Rosacea is a skin problem that causes flushing and redness of the face. It can also cause a rash or small red sores that look like acne.
Ocular rosacea affects the eyes. It makes them red and irritated.
|Copyright © Nucleus Medical Media, Inc.|
The cause not known.
Rosacea symptoms may be set off by:
- Sunny, cold, or windy weather
- Hot baths or showers
- Working out
- Hot or spicy foods
- Rubbing, scrubbing, or massaging the face
Rosacea often starts in people over 30 years of age. It is more common in people with fair skin who are of European descent.
Other things that may increase the risk are:
- Sun exposure
- Long-term use of topical steroids
Facial flushing and redness are the most common symptom. Other may be:
Symptoms of the face, ears, chest, and back:
- Broken blood vessels
- Stinging and burning skin
- Dry, oily, or rough skin
- Acne-like pimples
- Raised patches of skin
- Thickened skin (rare)
Symptoms in the eyes:
- Redness and tearing
- Burning, itching, and dryness
- Sensitivity to light
- Blurred eyesight
You will be asked about your symptoms and health history. A physical exam will be done. You may need to see a doctor who treats skin problems.
There is no cure. Treatment will help to manage symptoms. Treatment choices are:
The first step is to identify triggers. They can vary from person to person. Avoiding triggers can stop symptoms.
Keeping skin healthy will also help. Basic skin care includes:
- Sun protection with sunscreen with SPF of 30 or greater
- Washing with mild cleanser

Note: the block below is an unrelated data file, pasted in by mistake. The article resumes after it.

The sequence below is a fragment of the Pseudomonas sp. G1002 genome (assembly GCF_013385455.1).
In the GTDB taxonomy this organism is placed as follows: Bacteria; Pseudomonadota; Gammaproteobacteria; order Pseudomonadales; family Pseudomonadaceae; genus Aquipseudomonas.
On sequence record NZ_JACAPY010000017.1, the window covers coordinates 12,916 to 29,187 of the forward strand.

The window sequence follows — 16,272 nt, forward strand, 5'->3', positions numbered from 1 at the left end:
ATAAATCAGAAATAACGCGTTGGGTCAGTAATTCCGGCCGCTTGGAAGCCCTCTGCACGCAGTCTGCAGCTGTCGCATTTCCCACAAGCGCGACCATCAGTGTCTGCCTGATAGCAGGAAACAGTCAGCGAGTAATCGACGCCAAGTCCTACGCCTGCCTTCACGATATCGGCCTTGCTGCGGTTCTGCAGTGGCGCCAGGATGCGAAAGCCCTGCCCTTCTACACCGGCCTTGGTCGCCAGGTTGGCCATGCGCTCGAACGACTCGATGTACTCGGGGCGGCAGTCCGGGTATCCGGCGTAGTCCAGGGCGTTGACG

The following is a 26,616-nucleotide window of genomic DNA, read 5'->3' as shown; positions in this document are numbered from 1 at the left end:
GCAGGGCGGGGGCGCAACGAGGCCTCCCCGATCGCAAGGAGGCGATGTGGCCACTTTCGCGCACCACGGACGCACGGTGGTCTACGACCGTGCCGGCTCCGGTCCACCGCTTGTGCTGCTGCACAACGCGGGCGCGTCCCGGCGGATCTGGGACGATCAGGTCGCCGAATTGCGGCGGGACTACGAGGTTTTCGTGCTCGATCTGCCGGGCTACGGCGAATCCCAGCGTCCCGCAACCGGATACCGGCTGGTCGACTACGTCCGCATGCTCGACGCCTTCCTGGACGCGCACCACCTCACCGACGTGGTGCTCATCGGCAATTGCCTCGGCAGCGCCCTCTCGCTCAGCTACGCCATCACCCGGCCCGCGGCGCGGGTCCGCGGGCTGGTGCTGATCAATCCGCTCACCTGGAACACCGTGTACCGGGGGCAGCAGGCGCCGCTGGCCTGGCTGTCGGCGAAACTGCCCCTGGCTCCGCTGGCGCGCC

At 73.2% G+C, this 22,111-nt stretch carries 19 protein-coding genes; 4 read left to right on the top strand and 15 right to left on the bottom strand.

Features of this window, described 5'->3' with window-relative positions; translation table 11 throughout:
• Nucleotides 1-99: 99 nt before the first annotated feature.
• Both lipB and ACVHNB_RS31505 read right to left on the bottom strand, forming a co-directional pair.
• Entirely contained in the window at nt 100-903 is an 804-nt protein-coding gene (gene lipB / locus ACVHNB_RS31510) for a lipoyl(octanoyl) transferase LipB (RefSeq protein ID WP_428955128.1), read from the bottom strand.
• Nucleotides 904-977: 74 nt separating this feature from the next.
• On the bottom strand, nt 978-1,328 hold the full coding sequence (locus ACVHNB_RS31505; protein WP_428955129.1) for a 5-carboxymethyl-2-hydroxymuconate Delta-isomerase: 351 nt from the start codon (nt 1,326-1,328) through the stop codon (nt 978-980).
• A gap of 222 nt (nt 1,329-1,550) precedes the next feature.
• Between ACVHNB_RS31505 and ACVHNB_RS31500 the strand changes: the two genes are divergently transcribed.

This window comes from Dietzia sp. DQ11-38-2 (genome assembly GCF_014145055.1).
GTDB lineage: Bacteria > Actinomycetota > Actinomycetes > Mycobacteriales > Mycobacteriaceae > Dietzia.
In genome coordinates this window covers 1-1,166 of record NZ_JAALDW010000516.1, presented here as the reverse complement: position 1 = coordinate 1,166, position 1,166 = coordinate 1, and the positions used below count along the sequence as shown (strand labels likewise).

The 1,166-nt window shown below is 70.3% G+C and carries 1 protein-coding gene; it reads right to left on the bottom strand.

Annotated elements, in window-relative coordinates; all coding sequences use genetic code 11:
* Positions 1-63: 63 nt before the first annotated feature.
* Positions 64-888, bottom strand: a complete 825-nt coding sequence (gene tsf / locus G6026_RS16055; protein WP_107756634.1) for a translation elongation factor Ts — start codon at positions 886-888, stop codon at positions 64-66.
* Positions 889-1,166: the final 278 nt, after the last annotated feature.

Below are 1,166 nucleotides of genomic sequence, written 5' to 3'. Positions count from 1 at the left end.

- Letting the face fully dry before using lotion or makeup
- Working out in a cool setting
Medicine may help to calm symptoms that do appear. Choices are:
- Antibiotics or anti-parasitics pills or lotions
- Medicated creams or gels—to help manage acne
- Medicated creams or gels—to help shrink blood vessels near surface of skin and decrease redness
- Eye drops—to increase tear production (ocular rosacea)
- Acne pills—for severe rosacea
Surgery may help if other treatment has not worked. It can help to decrease redness and manage enlarged blood vessels. Options include:
- Intense pulsed light therapy
- Laser therapy
American Academy of Dermatology https://www.aad.org
National Rosacea Society https://www.rosacea.org
Canadian Dermatology Association https://www.dermatology.ca
Health Canada https://www.canada.ca
Gallo RL, Granstein RD, Kang S, et al. Standard classification and pathophysiology of rosacea: The 2017 update by the National Rosacea Society Expert Committee. J Am Acad Dermatol. 2018 Jan;78(1):148-155
Rosacea. American Academy of Dermatology website. Available at: https://www.aad.org/public/diseases/acne-and-rosacea/rosacea. Accessed September 25, 2018.
Rosacea. EBSCO DynaMed Plus website. Available at: https://www.dynamed.com/topics/dmp~AN~T116224/Rosacea . Updated September 24, 2018. Accessed September 25, 2018.
Rosacea. Family Doctor—American Academy of Family Physicians website. Available at: https://familydoctor.org/condition/rosacea. Updated August 27, 2018. Accessed September 25, 2018.
Rosacea. National Institute of Arthritis and Musculoskeletal and Skin Diseases website. Available at: https://www.niams.nih.gov/health-topics/rosacea. Updated April 30, 2016. Accessed September 25, 2018.
van Zuuren EJ, Fedorowicz Z, Carter B, van der Linden MM, Charland L. Interventions for rosacea. Cochrane Database Syst Rev. 2015;(4):CD003262.
- Reviewer: EBSCO Medical Review Board Monica Zangwill, MD, MPH
- Review Date: 03/2018
- Update Date: 08/15/2019